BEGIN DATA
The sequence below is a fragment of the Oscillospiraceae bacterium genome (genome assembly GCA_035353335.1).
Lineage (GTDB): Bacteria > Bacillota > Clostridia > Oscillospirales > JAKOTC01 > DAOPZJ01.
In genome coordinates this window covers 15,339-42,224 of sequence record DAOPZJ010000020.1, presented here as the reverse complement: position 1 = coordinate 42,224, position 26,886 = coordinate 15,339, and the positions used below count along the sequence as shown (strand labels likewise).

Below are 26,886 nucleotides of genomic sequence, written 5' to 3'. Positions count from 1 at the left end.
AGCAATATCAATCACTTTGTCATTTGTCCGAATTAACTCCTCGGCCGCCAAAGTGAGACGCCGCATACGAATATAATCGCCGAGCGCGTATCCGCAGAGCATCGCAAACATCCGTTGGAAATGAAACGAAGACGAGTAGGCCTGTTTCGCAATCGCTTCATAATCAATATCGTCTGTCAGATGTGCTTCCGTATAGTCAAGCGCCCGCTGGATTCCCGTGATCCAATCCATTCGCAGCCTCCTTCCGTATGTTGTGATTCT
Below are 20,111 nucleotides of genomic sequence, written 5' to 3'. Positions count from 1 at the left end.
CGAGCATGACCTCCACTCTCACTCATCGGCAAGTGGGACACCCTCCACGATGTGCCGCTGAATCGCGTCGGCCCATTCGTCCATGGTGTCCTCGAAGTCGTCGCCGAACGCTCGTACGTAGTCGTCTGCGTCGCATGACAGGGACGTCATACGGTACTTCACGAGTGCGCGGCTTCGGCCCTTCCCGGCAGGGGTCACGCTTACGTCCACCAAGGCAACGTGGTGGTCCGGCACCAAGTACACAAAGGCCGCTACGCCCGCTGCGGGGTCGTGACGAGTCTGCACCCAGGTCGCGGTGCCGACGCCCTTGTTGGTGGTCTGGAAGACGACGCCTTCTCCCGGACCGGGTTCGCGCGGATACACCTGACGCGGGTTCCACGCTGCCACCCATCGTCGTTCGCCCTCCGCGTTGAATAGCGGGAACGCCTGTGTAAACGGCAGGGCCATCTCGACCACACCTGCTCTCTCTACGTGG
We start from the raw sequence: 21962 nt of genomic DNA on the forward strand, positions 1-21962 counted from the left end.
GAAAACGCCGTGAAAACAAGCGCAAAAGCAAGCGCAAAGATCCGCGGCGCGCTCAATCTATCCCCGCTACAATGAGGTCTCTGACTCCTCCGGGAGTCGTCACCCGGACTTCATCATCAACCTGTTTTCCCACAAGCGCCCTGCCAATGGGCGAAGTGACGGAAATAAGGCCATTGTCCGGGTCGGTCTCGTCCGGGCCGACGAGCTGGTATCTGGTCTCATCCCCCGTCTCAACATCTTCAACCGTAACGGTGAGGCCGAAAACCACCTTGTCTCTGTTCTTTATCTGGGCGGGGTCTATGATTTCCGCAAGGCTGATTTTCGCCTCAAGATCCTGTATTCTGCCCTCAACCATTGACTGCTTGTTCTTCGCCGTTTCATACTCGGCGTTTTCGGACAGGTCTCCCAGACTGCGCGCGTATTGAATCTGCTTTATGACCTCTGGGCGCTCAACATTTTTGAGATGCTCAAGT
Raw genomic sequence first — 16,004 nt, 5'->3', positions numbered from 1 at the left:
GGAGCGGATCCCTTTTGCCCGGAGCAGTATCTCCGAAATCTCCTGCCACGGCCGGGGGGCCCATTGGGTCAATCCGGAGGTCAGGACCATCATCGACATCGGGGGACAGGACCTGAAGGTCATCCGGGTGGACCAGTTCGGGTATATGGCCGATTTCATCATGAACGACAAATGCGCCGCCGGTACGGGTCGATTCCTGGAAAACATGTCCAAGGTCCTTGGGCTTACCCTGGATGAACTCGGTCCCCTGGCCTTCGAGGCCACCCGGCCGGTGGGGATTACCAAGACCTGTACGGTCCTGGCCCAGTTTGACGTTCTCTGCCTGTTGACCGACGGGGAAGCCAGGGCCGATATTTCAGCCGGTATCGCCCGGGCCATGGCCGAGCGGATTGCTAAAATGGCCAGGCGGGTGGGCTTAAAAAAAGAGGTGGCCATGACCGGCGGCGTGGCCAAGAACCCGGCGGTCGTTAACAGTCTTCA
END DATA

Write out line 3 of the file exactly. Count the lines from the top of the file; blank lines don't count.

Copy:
In genome coordinates this window covers 15,339-42,224 of sequence record DAOPZJ010000020.1, presented here as the reverse complement: position 1 = coordinate 42,224, position 26,886 = coordinate 15,339, and the positions used below count along the sequence as shown (strand labels likewise).